This reduction in reporting is, I think, unfortunate because it cuts off a potentially valuable stream of information that, at least in principle, can be helpful in understanding human factors design and use issues, thereby fostering improved design. Of course, value requires both reporting and analysis. If FDA isn't going to conduct the analysis, then reporting is moot. In particular, non-reporting cuts off information on "close calls," which might be more amenable to open reporting and analysis since there are no injured parties involved. The lack of manufacturer reporting of error-related malfunction is compounded by hospitals (user facilities) not being required to report any malfunctions in the absence of deaths and serious injuries.

Even if not injurious, error-caused malfunctions can be costly if the device has to repaired or discarded as a result of the error, and finding and deploying a substitute device can be disruptive even if there is no immediate measurable harm. As a simple example, suppose user handing of a disposable device resulted in frequent breakage before that device was used on a patient. This would result in simply using another one, which might be handled successfully. The question then is, are the users being too heavy handed, or is the device too fragile? Finding out and resolving the issue would then save the cost of broken unused devices. Moreover, on another occasion the breakage might be partial and undetected until it was put into use and then caused injury.

Another example could be an instruction that says "squeeze as hard as you can." If squeezed with less than adequate pressure, the device might malfunction. Would this be purely the user's fault or might it be a problem with design and labeling? We generally want to be cognizant of errors and determine why they occurred so that they, and similar errors, can perhaps be avoided. Doing so requires data, and that data comes primarily from some form of reporting.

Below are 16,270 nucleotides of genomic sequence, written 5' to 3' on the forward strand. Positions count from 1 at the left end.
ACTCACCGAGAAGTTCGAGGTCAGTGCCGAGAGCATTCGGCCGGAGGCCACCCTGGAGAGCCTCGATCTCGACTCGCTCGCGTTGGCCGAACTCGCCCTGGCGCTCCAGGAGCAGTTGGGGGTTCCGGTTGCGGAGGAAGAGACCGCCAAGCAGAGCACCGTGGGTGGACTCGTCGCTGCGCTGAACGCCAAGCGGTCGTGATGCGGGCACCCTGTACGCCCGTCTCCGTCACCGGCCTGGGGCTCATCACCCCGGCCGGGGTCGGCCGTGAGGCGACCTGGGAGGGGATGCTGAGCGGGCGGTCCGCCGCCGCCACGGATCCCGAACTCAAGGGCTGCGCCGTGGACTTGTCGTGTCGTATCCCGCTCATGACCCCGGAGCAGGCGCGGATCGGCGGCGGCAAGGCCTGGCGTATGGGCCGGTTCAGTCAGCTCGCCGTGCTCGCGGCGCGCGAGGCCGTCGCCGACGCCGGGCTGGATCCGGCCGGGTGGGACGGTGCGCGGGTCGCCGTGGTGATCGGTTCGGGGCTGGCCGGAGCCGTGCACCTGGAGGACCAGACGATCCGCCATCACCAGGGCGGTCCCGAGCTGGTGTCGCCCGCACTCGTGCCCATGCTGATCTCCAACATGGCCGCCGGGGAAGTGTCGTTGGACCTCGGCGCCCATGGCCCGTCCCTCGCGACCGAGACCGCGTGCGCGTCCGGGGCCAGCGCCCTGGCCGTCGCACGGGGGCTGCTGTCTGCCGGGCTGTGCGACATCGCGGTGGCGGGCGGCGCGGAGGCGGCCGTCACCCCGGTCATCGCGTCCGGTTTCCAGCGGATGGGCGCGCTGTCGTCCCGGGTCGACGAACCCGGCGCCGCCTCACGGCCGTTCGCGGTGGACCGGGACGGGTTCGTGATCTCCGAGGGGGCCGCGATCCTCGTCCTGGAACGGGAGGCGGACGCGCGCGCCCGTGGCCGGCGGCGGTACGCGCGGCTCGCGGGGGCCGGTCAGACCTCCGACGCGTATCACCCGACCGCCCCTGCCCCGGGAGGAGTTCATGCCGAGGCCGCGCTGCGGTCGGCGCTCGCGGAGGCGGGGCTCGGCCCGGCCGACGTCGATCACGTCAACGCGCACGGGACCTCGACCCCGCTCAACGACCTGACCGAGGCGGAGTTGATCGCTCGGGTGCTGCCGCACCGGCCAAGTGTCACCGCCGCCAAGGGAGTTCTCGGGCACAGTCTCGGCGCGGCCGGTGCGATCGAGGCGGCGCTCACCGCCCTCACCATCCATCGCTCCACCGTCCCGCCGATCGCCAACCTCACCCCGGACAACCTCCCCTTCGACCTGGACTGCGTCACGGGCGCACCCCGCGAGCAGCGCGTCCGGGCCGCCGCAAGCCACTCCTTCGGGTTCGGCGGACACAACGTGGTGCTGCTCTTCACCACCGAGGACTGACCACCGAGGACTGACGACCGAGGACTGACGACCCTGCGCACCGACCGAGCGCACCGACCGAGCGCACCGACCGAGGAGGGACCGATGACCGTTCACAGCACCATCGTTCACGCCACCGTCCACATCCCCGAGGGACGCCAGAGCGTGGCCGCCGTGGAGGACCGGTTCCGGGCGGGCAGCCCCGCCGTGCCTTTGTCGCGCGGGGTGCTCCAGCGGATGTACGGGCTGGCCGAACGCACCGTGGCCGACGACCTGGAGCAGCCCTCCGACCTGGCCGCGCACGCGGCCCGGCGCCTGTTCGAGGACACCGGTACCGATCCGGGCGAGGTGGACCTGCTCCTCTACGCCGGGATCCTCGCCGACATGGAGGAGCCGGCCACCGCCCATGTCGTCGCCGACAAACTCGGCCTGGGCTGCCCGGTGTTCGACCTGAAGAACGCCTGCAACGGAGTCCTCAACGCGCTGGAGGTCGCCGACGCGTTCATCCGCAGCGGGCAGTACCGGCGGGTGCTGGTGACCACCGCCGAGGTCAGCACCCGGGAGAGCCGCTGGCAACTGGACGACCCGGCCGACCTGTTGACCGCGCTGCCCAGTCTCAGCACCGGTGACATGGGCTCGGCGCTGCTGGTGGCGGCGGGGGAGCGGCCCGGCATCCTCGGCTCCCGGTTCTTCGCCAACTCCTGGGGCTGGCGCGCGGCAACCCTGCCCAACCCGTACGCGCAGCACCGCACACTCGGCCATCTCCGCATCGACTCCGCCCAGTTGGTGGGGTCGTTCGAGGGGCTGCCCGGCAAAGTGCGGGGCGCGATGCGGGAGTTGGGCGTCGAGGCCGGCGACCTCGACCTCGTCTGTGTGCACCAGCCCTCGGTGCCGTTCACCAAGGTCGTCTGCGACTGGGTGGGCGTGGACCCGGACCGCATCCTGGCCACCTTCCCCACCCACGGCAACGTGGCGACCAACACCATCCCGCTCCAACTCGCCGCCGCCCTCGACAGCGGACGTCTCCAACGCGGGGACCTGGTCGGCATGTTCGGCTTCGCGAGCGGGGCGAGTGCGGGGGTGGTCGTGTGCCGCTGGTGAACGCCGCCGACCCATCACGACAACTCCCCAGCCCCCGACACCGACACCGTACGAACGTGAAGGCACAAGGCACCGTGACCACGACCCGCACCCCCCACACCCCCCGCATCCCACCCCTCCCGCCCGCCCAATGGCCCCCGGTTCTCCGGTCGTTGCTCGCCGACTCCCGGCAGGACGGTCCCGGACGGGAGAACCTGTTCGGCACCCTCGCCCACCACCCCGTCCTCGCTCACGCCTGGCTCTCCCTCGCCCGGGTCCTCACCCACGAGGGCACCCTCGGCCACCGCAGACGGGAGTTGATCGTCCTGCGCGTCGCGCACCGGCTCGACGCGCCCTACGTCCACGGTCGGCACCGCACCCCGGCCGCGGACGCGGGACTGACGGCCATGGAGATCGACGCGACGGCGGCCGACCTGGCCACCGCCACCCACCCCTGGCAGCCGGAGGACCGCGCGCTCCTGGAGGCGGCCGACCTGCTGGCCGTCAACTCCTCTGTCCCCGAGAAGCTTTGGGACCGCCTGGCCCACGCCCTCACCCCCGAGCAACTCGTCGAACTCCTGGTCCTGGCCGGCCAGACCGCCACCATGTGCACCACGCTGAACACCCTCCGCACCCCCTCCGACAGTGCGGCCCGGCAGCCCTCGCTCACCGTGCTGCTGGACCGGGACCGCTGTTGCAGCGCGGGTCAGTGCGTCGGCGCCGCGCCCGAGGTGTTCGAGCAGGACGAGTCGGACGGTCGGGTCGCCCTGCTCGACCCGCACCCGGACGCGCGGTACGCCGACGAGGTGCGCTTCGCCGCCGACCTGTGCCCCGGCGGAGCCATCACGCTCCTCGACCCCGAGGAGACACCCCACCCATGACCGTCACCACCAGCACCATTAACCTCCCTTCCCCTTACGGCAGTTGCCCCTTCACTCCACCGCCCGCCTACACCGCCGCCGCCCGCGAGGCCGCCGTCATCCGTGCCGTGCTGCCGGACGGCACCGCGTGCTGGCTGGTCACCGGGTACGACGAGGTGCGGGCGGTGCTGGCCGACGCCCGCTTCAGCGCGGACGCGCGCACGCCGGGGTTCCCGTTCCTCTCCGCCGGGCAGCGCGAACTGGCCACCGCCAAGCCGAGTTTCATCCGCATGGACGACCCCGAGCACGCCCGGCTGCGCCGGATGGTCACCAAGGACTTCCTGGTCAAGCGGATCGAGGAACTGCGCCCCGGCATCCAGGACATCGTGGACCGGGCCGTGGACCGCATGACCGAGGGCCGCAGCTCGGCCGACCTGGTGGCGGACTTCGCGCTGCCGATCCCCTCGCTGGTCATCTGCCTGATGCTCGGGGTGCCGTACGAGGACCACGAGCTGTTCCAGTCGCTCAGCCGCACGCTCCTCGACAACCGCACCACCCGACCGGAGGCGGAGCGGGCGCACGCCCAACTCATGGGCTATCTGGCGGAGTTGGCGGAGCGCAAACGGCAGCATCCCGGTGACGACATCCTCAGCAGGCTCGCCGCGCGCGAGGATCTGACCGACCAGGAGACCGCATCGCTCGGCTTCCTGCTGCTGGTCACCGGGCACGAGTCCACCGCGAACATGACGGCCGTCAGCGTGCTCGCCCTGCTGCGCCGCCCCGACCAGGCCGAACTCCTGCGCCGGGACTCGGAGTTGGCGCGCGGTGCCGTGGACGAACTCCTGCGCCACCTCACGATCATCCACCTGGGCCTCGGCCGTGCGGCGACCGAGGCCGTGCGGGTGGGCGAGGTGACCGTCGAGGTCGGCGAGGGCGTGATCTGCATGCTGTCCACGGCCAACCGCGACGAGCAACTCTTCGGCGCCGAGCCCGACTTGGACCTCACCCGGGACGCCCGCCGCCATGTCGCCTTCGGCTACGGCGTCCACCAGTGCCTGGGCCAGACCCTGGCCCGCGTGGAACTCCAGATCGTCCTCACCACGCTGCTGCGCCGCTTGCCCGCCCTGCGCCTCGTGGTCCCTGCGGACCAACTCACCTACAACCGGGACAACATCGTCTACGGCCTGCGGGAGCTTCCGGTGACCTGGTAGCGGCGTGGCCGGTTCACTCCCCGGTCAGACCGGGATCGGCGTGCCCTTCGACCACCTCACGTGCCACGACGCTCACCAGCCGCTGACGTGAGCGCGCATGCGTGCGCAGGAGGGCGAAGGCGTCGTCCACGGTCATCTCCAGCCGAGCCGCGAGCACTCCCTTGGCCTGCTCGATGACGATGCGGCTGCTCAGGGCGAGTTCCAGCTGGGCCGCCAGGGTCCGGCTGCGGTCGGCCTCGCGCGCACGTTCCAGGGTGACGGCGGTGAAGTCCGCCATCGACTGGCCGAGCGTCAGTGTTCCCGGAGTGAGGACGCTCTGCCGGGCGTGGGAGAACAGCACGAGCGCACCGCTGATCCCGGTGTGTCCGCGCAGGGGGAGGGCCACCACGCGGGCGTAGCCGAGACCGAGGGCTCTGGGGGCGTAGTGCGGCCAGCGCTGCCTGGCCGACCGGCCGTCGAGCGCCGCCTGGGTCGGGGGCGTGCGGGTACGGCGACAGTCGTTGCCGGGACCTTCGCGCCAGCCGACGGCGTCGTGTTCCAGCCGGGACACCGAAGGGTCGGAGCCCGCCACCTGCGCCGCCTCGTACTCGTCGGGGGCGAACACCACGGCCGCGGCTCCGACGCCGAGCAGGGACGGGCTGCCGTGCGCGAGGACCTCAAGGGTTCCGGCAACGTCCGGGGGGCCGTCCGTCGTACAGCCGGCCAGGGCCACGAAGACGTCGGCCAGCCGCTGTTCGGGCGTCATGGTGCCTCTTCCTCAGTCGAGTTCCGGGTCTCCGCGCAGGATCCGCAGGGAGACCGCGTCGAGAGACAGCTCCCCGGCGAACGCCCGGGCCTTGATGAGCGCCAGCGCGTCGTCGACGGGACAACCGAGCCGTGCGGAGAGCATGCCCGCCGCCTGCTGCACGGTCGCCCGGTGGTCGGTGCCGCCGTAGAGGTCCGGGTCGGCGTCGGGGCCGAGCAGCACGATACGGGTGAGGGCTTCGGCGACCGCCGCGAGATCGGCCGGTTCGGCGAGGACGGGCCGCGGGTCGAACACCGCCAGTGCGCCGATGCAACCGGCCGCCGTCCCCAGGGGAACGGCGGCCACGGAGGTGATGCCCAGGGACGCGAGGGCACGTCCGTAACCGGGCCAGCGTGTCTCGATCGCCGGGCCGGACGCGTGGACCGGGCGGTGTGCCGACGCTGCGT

There are other reporting mechanisms available for users. Voluntary MDRs could be reported by hospitals, although in the case of errors this counters a strong don't-tell-anyone mentality. On the other hand, the it-was-the-design's-fault stance could be a popular position that might be best taken before someone blames the user. (Cop shows often describe this as "getting out in front of it.") Similarly, the FDA's MedSun program and other third-party reporting organizations such as ECRI and PSOs could be an outlet for malfunction use error reporting.

In addition, FDA is taking a new look at gathering useful data from hospitals, starting with a December 5 public meeting on "The Role of Hospitals in Modernizing Evidence Generation for Device Evaluation: Harnessing the Digital Revolution for Surveillance." Non-MDR use error could be a focus of this new effort.

William A. Hyman is a professor emeritus in the department of biomedical engineering at Texas A&M University and adjunct professor of biomedical engineering at the Cooper Union. Reach him at w-hyman@tamu.edu.

[Image courtesy of STUART MILES/FREEDIGITALPHOTOS.NET]